I can’t believe your advice to Nancy. She has to be 40ish, and she’s dating her 17-year-old daughter’s friends!

Her older daughter hit the nail on the head. She is pathetic and embarrassing and can’t find guys her own age that want anything to do with her.

I would have asked her why she can’t find men in her appropriate age range. She says they have “a lot in common,” which certainly shows her level of maturity. But since you see yourself as some type of “cougar,” I guess you feel that your advice is warranted as it justifies your lifestyle.

Maybe Nancy can find a 19-year-old for you as well, you should ask her. I should start asking my teenage niece to set me up with her friends as I’m in awesome shape and only 50, if it’s all about what makes me feel good, right?

I’m sure we’d have lots to talk about. I’m picturing a 19-year-old boy on a date, holding hands with someone his mom’s age.

The scenario is ridiculous, as well as it would be for me to be on a date with a teenager. I have to wonder what his issues are when he would date someone that old instead of a hottie his own age, but we’ve all heard of the Oedipus Complex.

Grow up, Nancy. You have two daughters and need to be their role model, not competing for their dates.  


Dear R.B.,

When people talk about finding love, they use the word soul mate, not age mate. This is because what we are all seeking is a deep connection on a soul level, and a soul is ageless and timeless. It doesn’t depend on chronological age.

Antiquated, narrow minded, outdated, unenlightened, useless, non-progressive and judgmental 20th century thinking such as yours is one of the main reasons older women who are still young at heart and have a childlike spirit seek the company of younger men.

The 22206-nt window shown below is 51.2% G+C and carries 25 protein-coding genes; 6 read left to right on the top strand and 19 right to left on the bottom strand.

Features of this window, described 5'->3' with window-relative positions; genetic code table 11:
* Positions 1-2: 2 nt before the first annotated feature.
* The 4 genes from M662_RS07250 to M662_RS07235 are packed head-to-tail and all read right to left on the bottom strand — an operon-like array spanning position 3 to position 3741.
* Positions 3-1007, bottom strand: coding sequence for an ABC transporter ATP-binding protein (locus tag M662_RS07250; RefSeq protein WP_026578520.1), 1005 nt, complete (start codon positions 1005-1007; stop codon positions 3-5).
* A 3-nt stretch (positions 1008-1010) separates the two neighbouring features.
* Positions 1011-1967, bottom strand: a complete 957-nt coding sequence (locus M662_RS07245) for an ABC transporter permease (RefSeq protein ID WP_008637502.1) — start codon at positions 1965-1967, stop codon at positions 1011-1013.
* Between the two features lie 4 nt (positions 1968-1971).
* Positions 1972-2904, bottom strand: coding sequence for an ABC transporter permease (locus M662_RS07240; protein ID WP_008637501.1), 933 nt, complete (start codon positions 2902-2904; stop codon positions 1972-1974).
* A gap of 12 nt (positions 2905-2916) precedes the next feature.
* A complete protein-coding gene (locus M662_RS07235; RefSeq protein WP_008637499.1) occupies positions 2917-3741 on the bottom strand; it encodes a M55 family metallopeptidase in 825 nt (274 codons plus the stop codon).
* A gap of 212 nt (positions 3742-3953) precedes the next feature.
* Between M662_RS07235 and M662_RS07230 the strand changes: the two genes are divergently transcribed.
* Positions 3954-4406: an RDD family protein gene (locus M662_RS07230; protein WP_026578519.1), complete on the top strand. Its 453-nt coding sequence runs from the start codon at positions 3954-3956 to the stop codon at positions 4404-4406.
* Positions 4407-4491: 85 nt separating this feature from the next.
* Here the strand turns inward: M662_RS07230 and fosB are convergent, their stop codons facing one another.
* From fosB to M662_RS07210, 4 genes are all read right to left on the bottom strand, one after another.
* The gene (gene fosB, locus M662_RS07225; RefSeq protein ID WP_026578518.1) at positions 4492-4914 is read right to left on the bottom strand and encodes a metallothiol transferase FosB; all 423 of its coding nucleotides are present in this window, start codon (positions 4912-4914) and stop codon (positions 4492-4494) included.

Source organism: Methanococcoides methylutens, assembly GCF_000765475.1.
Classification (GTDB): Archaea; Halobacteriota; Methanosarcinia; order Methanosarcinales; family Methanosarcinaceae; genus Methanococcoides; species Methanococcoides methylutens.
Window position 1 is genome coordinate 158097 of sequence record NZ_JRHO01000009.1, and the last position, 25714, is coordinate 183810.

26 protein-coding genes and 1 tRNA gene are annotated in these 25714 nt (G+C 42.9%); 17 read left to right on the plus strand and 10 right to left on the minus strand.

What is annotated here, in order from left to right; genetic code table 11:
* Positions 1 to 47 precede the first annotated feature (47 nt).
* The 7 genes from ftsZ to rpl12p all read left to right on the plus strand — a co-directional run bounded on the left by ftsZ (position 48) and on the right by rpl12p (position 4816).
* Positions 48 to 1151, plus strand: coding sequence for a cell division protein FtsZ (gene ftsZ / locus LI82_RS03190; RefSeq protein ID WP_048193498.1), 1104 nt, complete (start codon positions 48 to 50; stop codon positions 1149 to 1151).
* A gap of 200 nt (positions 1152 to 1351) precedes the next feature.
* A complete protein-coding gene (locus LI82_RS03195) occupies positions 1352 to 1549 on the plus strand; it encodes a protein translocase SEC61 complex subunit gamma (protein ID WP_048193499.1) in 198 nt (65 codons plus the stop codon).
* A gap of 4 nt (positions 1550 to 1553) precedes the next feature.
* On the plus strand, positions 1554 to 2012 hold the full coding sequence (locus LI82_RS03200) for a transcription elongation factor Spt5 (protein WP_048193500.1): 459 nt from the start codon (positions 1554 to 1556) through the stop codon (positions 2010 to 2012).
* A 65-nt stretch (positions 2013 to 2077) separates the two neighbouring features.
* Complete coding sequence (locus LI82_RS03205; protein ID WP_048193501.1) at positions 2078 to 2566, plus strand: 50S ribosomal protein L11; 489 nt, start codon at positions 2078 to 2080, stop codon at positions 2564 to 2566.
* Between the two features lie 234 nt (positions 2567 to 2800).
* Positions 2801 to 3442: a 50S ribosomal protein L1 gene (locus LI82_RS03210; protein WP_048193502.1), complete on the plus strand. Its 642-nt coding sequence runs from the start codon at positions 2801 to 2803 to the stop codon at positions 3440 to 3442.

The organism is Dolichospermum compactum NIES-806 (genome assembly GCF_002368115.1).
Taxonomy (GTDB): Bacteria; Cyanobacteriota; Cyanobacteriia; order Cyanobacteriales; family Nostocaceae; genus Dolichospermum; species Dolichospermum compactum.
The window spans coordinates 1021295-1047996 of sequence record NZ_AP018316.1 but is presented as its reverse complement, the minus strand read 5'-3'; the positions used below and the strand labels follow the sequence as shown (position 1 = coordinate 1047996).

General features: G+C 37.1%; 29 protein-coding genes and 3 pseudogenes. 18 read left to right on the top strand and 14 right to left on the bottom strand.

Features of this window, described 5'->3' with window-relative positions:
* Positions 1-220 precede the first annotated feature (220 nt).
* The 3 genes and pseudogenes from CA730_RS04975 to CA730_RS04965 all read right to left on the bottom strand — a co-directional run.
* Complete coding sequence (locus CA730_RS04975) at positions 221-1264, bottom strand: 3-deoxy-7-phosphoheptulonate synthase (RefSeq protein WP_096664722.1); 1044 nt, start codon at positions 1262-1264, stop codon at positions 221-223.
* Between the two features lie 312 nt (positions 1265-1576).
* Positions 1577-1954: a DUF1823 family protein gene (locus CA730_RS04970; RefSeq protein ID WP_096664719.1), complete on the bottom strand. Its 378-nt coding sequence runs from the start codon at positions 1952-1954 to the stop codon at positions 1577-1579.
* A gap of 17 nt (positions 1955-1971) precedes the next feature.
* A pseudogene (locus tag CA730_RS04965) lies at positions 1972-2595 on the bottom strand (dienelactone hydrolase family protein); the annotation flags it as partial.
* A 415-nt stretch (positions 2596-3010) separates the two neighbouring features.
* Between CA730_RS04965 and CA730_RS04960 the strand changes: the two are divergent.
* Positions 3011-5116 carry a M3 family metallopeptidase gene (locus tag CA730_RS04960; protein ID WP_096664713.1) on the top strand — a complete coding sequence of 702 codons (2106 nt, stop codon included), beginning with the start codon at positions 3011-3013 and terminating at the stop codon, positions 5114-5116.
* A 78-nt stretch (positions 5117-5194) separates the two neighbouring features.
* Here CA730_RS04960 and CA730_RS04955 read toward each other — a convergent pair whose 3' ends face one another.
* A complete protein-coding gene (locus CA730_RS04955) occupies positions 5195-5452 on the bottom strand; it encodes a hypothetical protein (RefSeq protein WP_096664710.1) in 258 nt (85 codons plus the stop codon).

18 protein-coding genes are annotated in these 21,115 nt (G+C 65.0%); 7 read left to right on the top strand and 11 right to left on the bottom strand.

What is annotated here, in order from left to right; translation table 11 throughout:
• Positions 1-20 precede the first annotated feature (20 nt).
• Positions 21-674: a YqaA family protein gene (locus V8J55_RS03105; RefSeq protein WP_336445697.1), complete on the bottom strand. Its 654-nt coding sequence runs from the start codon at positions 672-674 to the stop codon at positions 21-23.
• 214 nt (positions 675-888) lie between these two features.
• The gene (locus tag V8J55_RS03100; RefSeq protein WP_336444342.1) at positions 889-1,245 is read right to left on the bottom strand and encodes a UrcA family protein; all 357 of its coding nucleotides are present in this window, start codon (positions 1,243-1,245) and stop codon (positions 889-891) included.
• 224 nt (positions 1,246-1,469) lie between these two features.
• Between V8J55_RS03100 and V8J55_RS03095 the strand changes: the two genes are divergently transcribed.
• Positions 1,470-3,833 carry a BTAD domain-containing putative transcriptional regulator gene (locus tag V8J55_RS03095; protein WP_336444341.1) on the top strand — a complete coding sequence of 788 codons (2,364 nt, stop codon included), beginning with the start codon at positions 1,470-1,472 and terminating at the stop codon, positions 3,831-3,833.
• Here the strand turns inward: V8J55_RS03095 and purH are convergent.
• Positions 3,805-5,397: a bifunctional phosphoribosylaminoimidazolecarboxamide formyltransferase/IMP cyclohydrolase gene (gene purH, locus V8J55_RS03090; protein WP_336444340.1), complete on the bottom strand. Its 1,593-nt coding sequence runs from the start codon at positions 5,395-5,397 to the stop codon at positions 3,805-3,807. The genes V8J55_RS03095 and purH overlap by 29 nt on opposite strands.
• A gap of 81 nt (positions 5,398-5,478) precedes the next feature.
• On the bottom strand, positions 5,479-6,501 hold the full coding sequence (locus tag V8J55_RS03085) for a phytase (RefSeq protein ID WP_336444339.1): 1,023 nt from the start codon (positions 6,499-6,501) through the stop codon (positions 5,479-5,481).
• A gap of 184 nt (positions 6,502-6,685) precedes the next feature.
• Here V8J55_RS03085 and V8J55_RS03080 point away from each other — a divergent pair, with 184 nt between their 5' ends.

My motto has always been, “Live and let live.” I believe you may find life a bit easier if you were to adopt the same attitude.

Dear Lucia,

I am at a loss at what to do about a guy whom I dated about a year ago. We dated for a while and talked marriage, but he dumped me very quickly and suddenly. He said that he couldn’t date me any longer as he couldn't handle being in a relationship while he was settling his divorce and selling his property.

The problem is that he stays in touch by messaging and phone calls. Just when I forget him, he rings up and gets my hopes up again.

However, he doesn’t want to see me. He says that he’ll see me “very soon” and will then end the conversation suddenly.

I have tried to cut this off at times and stated that it was emotionally unhealthy for me. I have been out dating other guys but haven’t found anyone I really like yet.

I know I need to cut him off, but I don’t want to just ignore his calls until he gets the message. I’d like to end things in a powerful way. The current situation makes me feel weak and puts me in a situation where he calls all the shots.

It is exactly like you described in your article on “Positive Partial Reinforcement” of feeling like it’s a hit on a poker machine: getting little amounts of attention at times but no big jackpot. It is addictive in a pathetic kind of way.  


Dear Gayle,

Trying to cut someone off and actually doing it are two different things. His phone calls give you a temporary high, that’s why you continue to take them. You keep hoping that one day he will finally ask to see you.

You need to accept that he is not the man for you and is simply stringing you along for his own ego gratification. Only then will it be easy for you to tell him that you are no longer interested in hearing from him and will actually follow through and not take his calls.

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